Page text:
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I found the article I am sharing in the UMD database, Academic OneFile. It is written by Ryan Shin and discusses the importance of integrating digital methods of art education into the classroom. We have discussed the this issue on multiple occasions but I felt Shin shed a new light on the subject referring children of today as "digital natives." He supports this by saying they spend more time reading lines of text messages than lines from a book and spend more time on Facebook rather than reading a book. This might not be such a terrible thing, today's students are the first generation to truly grow up and learn with computers, cell-phones, video games, music and video players, and other digital technologies being readily and consistently available to them. Shin also introduces a project that can bring some these elements into the classroom called the Mystery Box Swap. The project involves students decorating the inside and outside of a box (shoebox, wood box, etc.) and then filling it with several objects that express their life experiences, such as a special moment, a person you want to remember, a life-changing experience, a vision or goal, or anything significant to the student. The students then wrote a description of the contents without giving them away so they could be posted onto an auction website (similar to eBay). The students then traded with those they were most curious about. This project uses traditional craft-like art making but also ties in a digital aspect to the lesson. It could also be used as an "ice breaking" assignment early in the semester as the students would learn more about their new classmates. The digital tools are too abundant and useful in this world to ignore as a teacher. I know we have highlighted a lot of the main arguments for this in class but the integration of digital methods is something that I feel very strongly about.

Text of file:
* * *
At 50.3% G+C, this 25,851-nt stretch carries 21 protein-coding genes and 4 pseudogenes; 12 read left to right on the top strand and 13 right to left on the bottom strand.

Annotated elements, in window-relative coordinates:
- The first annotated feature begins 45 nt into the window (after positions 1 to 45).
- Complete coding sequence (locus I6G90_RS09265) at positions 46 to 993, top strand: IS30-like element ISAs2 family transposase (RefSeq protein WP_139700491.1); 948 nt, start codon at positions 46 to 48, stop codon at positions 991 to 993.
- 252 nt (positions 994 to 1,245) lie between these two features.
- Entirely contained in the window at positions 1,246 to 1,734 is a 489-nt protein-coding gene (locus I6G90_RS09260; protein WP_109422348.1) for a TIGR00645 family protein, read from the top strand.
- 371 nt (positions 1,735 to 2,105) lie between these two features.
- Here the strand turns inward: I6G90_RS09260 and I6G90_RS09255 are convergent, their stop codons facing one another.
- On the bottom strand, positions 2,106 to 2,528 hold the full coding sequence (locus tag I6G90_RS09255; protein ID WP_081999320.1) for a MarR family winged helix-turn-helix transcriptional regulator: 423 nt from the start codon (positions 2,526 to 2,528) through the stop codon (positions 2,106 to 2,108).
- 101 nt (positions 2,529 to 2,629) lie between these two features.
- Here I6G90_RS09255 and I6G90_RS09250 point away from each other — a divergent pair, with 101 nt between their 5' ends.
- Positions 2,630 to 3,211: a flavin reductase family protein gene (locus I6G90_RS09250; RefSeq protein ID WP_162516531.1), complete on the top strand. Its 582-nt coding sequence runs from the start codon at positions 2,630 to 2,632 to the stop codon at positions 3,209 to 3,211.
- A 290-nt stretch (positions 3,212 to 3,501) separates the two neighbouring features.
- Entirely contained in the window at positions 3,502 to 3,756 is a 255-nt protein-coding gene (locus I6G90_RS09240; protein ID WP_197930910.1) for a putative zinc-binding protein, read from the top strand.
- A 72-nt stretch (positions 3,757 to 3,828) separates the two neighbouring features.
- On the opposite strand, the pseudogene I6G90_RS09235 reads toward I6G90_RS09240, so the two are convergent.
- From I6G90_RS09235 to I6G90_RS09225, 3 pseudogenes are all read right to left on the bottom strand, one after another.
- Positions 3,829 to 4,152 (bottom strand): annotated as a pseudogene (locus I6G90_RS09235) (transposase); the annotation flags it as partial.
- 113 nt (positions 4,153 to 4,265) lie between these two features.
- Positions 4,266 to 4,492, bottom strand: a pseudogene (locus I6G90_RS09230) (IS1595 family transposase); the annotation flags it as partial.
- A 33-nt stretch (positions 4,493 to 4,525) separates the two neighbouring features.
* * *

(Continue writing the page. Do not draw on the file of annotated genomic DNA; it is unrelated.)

An example of a "Mystery Box"